One should never give a hearing to anyone who misinforms about a living wage.
By Ben Norton
To comment on Donald Trump’s naming retired Marine Gen. John Kelly as his Department of Homeland Security secretary, NPR‘s Morning Edition (12/9/16) brought on George W. Bush’s Homeland Security chief, Michael Chertoff.
A more independent observer might have brought up Kelly’s oversight of the US’s Guantánamo internment camp, where he has defended the force-feeding of hunger-strikers, a procedure condemned by human rights groups as torture.
But Chertoff didn’t even mention Guantánamo, focusing instead on the need to keep allowing immigrant workers into the United States because you can pay them less:
I think the reality is, if you look at a large number of jobs being done by people who come across illegally, they’re doing jobs no one else wants to do. I guess you could pay, you know, $15 or $20 an hour. But then an apple would cost, you know, $16. And that’s not going to work economically.
That makes sense—if you think it takes roughly an hour to pick one apple. As FAIR alum Peter Hart noted on Twitter (12/9/16), “Is this #fakenews or just stupid?”
A more serious look at the costs of paying a living wage to farm workers, immigrant or otherwise, appeared in the New York Times a few years back—and happened to use apples as an example. UC/Davis labor economist Philip Martin (9/30/11) wrote:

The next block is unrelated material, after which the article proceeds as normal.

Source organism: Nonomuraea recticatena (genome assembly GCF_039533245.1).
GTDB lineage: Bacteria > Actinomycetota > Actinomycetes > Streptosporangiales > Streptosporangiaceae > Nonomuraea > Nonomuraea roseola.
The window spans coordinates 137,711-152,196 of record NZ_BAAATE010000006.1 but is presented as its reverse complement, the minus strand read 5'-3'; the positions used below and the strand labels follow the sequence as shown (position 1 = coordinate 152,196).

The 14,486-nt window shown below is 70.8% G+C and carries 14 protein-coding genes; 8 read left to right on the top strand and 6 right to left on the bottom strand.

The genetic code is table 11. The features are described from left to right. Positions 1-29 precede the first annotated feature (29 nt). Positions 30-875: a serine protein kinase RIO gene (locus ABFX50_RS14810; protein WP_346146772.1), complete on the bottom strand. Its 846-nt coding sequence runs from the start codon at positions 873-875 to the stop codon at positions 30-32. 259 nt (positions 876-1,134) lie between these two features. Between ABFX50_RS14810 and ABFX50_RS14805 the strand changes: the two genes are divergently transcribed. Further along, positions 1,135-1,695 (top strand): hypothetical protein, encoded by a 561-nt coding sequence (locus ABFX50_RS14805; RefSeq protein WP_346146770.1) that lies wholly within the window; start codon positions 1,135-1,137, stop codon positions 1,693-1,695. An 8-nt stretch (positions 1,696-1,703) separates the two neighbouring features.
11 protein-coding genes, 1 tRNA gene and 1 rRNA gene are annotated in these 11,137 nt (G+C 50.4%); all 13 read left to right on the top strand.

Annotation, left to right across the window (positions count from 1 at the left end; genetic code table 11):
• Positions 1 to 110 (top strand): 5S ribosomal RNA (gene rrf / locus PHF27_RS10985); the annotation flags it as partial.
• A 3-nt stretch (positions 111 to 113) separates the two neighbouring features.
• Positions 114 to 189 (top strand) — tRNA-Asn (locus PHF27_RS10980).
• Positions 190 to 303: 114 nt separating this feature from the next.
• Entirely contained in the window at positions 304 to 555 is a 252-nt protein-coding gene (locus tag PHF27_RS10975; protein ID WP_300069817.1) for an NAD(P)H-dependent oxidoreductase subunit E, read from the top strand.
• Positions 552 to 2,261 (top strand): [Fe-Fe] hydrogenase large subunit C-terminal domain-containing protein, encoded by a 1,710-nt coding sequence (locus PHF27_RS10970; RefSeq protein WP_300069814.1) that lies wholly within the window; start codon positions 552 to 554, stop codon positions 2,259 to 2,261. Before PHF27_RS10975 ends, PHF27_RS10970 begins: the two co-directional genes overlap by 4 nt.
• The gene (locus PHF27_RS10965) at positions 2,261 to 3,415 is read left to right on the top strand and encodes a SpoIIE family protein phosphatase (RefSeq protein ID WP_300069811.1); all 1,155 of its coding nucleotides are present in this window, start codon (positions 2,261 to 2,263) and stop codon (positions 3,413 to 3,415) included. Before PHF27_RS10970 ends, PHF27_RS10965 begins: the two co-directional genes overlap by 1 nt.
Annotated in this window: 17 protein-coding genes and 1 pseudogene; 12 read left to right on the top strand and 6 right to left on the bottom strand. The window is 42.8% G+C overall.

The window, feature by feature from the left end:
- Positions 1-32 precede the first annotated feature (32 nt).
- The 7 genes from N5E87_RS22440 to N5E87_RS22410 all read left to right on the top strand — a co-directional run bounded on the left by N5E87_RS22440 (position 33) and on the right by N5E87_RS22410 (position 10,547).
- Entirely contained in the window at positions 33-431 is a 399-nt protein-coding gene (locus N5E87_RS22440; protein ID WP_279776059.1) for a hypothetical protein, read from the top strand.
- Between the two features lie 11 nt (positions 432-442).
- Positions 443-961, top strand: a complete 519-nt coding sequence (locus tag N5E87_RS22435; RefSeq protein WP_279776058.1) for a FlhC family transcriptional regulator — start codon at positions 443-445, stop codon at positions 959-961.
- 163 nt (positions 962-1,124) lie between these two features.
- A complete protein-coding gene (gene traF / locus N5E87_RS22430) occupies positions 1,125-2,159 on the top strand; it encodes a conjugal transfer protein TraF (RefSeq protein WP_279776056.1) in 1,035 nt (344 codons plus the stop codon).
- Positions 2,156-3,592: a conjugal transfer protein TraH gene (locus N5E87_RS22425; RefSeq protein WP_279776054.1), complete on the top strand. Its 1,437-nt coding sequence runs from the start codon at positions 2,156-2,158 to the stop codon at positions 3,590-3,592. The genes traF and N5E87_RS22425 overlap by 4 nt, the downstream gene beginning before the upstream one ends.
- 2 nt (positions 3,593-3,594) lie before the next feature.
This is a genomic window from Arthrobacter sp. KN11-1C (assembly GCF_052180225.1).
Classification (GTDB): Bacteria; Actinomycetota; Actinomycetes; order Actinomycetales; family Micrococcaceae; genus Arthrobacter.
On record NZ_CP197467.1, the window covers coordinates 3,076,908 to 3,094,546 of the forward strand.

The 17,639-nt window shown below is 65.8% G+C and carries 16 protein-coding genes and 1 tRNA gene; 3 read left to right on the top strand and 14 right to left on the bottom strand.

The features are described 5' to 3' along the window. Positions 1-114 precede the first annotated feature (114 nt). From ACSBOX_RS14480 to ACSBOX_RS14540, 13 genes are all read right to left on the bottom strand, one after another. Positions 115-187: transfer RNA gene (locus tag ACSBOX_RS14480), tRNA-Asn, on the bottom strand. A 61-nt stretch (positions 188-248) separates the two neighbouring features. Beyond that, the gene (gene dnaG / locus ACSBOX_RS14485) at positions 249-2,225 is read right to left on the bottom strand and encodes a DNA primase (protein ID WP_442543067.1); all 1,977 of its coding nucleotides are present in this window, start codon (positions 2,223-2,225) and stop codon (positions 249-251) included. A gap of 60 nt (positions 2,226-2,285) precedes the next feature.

If pressure to verify employees’ legal status resulted in a…40 percent wage increase, average hourly earnings would rise to $14.10. If this were passed on to consumers, the 10 cent farm labor cost of a pound of apples would rise to 14 cents, and the $1 retail price would rise to $1.04.
For a $15 wage, the math isn’t hard; it would mean apples would cost a nickel more a pound. A pound is roughly 2–4 apples, depending on their size—so Chertoff is exaggerating the price increase involved in paying farmworkers a living wage by roughly 600 to 1,200 times.
Not every NPR source needs to be an expert on agricultural economics, of course—but it would be nice if Morning Edition could get someone to discuss Trump’s Homeland Security pick who didn’t believe exploiting immigrants was necessary for Americans to be able to afford food.